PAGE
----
The newly built road is in a great condition, and there is hardly any traffic. The scenery is tropical and lush. In terms of real sights there isn’t a lot on offer though. My first stop is at a Bai in Aimeliik State. A Bai is a large wooden, single-room structure with a peaked roof built on stone platforms, and many ritual ornaments carved into it. In the past Bais traditionally served a number of important functions in tribal villages, such as being the most important meeting point for chiefs as well as traditional schools.
I veer off the concrete of the main road and drive on along loose gravel roads to visit the tomb of a famous tribal chief in the area. Going uphill, on the last few meters before reaching the tomb, I maneuver the minivan to the far left of the narrow road to avoid a mean looking pothole. Suddenly, before I even have a chance to react, the left front wheel of my car slides in a shallow ditch, loses grip, and starts spinning. Before I know what’s happening the left rear wheel follows suit. Going forward doesn’t seem to be an option anymore. I put in the reverse gear and try to back out of my predicament. It’s not working. Both front wheels are spinning now, kicking up dust and sending grass and small roots flying past the side windows. Not good!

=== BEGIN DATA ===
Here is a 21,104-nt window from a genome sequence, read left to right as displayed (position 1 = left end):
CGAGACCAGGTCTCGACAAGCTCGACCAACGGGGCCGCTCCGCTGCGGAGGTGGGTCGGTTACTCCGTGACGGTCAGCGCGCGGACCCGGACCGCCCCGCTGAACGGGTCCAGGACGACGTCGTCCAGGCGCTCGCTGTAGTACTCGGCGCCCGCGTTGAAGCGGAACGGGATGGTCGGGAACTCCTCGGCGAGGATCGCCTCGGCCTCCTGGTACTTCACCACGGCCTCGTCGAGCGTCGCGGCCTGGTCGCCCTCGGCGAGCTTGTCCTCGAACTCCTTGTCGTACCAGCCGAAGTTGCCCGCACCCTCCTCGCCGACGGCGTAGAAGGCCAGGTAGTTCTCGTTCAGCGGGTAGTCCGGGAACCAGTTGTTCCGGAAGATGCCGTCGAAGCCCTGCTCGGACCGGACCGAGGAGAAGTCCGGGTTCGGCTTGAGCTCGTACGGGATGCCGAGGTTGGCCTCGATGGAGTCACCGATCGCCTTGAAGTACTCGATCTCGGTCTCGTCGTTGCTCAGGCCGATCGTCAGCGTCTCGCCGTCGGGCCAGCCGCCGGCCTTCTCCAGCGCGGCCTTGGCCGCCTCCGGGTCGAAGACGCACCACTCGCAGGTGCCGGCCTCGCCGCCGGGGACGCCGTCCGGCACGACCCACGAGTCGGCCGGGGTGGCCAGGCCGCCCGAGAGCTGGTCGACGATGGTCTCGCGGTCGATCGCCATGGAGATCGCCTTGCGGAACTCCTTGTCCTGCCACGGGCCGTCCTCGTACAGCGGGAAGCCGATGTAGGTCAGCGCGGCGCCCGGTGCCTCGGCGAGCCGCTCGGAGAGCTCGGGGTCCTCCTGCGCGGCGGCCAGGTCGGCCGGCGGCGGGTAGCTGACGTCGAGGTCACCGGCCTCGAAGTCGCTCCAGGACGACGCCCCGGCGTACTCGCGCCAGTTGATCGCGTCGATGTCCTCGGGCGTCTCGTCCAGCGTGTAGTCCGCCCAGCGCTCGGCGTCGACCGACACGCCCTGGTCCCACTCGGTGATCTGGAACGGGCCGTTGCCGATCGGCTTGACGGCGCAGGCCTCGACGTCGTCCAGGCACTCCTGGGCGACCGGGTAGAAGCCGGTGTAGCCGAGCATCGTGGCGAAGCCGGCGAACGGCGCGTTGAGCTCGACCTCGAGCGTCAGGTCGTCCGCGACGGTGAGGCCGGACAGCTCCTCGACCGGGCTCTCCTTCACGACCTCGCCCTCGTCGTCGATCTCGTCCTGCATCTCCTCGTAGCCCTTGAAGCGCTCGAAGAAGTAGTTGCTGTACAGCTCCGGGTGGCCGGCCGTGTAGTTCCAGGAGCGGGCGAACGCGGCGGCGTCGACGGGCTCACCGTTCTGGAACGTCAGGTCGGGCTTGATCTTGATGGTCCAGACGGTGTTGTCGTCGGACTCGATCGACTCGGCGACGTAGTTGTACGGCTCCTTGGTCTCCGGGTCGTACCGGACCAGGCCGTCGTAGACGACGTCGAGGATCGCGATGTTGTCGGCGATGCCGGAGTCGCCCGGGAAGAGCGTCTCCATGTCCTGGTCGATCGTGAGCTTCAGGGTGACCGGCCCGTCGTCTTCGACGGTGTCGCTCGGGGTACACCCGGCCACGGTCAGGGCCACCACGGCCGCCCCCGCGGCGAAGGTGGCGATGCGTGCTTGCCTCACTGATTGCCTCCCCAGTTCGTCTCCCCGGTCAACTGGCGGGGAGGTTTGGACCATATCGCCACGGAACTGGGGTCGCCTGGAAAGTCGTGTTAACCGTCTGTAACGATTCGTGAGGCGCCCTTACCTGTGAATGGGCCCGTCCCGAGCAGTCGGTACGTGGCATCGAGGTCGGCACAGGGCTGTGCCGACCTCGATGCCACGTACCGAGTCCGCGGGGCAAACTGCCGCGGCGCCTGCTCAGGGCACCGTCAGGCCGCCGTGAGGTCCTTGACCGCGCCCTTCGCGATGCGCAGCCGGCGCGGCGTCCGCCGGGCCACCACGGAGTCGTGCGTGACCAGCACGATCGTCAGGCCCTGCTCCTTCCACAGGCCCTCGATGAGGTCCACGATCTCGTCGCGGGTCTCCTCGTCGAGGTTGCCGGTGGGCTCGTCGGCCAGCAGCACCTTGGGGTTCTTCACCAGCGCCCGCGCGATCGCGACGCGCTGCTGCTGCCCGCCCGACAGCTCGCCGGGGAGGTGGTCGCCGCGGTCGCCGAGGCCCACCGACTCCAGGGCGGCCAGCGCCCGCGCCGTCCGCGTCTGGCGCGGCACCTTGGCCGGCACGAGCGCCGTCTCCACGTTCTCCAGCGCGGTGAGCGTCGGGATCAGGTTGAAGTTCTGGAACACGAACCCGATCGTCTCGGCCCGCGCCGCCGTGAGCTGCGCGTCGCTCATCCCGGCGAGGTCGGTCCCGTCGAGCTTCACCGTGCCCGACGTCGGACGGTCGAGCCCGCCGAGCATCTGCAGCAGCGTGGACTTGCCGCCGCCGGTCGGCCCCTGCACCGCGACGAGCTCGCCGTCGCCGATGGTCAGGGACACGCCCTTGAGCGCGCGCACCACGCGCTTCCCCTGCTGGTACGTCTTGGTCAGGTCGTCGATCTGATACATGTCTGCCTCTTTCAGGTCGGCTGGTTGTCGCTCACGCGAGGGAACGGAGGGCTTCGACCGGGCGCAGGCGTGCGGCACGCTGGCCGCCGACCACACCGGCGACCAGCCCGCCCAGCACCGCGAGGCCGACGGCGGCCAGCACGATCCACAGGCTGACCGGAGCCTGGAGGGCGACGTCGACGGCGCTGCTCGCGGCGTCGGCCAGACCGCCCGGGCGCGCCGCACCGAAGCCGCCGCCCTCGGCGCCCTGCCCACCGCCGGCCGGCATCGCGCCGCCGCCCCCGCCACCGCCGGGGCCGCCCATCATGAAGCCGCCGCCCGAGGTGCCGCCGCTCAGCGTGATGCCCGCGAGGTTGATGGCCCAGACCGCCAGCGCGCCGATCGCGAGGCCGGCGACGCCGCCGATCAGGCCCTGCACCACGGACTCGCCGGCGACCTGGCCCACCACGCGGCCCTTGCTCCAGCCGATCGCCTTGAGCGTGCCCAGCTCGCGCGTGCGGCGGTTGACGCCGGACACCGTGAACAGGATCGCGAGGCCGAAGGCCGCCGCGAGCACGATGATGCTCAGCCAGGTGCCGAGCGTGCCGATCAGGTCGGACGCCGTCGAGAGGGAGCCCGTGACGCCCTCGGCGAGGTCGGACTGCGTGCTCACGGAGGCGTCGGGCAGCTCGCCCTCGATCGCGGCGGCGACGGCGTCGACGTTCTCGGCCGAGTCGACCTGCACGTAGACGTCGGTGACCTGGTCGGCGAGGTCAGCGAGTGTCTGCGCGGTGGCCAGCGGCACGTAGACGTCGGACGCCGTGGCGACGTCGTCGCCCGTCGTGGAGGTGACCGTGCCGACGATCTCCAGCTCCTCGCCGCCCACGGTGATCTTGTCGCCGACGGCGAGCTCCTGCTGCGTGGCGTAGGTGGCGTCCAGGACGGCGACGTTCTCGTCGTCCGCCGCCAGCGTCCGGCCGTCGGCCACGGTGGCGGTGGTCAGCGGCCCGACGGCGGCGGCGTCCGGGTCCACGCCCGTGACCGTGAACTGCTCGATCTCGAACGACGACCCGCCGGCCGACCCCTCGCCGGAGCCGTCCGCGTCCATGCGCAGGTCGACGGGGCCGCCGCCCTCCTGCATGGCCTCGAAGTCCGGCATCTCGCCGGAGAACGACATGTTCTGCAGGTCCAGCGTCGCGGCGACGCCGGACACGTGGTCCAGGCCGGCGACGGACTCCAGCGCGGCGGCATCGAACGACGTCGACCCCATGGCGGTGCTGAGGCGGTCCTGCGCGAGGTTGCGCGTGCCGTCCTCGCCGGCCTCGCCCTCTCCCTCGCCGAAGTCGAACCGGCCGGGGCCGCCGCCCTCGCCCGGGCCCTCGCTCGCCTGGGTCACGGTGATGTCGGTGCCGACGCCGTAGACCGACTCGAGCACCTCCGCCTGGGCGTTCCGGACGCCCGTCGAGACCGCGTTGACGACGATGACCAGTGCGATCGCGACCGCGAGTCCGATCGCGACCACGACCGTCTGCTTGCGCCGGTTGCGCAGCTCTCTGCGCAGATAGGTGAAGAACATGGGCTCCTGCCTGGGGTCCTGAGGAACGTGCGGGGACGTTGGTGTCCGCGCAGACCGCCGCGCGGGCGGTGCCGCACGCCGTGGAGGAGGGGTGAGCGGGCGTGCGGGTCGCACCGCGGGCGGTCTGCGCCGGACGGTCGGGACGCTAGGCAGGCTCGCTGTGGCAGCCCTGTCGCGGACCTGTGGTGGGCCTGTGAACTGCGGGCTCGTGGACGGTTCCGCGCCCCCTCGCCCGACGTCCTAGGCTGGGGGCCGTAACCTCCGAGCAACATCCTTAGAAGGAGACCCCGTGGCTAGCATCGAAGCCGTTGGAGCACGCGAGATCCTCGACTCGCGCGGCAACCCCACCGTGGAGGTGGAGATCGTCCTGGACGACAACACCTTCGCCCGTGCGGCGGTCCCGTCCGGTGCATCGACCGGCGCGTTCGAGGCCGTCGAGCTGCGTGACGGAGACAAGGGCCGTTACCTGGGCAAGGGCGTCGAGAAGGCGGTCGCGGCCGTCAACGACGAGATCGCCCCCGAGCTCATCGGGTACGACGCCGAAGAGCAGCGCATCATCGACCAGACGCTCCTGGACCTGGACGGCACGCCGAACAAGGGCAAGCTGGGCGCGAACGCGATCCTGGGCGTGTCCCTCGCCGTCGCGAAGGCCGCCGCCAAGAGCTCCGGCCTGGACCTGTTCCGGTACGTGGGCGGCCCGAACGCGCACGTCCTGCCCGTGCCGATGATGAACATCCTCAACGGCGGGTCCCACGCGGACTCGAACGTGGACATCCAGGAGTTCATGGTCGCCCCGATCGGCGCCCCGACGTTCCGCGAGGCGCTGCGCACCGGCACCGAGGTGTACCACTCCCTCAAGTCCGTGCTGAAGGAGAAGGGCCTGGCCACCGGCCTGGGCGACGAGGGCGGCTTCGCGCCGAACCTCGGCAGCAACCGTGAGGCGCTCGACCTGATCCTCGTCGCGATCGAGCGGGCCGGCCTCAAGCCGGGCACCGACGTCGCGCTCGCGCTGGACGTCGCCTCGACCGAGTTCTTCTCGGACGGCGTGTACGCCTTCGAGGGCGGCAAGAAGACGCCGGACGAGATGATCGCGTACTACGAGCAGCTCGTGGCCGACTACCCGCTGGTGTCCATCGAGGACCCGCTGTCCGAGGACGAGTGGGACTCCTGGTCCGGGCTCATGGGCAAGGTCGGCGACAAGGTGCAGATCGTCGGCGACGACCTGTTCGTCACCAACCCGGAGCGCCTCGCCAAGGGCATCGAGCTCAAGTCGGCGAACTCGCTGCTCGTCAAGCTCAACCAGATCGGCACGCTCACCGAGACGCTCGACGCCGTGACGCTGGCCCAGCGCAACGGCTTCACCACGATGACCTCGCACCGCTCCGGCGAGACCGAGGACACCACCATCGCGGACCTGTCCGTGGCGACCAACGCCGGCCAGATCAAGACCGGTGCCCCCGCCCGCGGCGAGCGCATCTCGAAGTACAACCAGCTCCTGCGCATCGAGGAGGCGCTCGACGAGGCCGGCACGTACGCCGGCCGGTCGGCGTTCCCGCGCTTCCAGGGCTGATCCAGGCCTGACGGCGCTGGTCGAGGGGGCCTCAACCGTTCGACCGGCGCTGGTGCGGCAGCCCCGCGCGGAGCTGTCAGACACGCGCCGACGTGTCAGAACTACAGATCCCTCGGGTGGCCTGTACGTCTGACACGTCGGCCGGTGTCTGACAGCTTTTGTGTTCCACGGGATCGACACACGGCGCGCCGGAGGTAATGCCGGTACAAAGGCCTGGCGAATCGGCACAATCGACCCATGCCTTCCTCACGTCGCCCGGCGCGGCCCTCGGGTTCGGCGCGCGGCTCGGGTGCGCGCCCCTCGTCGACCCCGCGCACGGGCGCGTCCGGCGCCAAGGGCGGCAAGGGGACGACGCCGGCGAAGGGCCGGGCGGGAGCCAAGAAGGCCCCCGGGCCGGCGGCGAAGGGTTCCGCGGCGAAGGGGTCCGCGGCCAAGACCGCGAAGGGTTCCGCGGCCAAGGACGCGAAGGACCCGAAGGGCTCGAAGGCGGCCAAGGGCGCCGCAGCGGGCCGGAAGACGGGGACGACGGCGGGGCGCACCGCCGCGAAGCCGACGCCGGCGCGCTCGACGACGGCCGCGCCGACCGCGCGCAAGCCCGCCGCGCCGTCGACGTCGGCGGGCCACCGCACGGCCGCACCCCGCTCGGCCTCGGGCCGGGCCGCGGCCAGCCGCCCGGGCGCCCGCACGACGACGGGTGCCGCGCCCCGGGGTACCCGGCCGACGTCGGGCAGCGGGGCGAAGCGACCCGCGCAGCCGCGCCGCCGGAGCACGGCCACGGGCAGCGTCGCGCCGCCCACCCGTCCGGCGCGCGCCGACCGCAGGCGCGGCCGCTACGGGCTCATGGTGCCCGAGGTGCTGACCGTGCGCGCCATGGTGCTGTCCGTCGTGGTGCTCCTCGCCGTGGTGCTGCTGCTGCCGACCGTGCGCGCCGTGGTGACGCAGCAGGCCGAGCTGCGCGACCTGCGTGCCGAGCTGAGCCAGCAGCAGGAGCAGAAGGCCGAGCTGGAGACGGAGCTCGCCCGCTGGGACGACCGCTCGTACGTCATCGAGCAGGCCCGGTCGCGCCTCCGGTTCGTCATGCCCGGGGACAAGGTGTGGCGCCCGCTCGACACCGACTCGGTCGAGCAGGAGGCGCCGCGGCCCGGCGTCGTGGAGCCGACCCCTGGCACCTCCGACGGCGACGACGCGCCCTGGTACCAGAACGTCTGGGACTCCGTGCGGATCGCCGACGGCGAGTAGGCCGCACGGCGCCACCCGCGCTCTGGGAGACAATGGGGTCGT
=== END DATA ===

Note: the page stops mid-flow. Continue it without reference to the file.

I step out of the car to take a closer look, and I don’t like what I see. The bottom plate of the car is perched up on a hump of dirt and rocks, lifting the car’s tires just enough from the ground to make them lose traction.
“Sir, you in trouble?!”
Spinning around I notice an elderly woman walking down the trail towards me. She’s short and skinny, dressed in old jeans and a dirty old-fashioned blouse. Most noticeably, after what must have been many years of habitually chewing betel nut, her teeth have been reduced to short reddish stumps.
“Yes Ma’am, fool that I am I drove right into this ditch here!”
She chuckles. “Ah! You not the first one! I’ll call my sister! She’ll be able to fix this!”
Ten minutes later a large 4WD pickup truck approaches, driven by another short and elderly lady. Two obese girls aged between 20 and 25 are occupying the backseats. They jump out of the car with big smiles on their faces and grab a rope from the load floor. Moments later one of them has already crawled below the front end of my minivan to attach the rope to its body, while the other girl is doing the same with the pickup truck.
We rev up our engines and make the first attempt of maneuvering my minivan out of the ditch, but without success. My car rocks back and forth but the wheels keep on spinning. On top of this there is infernal noise coming from the undercarriage that scratches along the hump of soil and rocks underneath.
Finally the two girls decide making their serious overweight count and start pushing against the back of the minivan in sumo wrestler style while their aunt and I make another attempt at coming free. It works! With a loud bang from underneath I drive out of the ditch. Already worrying about the car repairs I’ll probably have to finance I get out of the driver’s seat and start inspecting the vehicle. At first sight it appears there are no obvious damages.
The elderly ladies smile at me showing lots of red teeth.
“This is our phone number! Next ditch you land in, you call us right away!”
It sounds like Palai is the sort of place you go to relax, rather than to seek out adventure.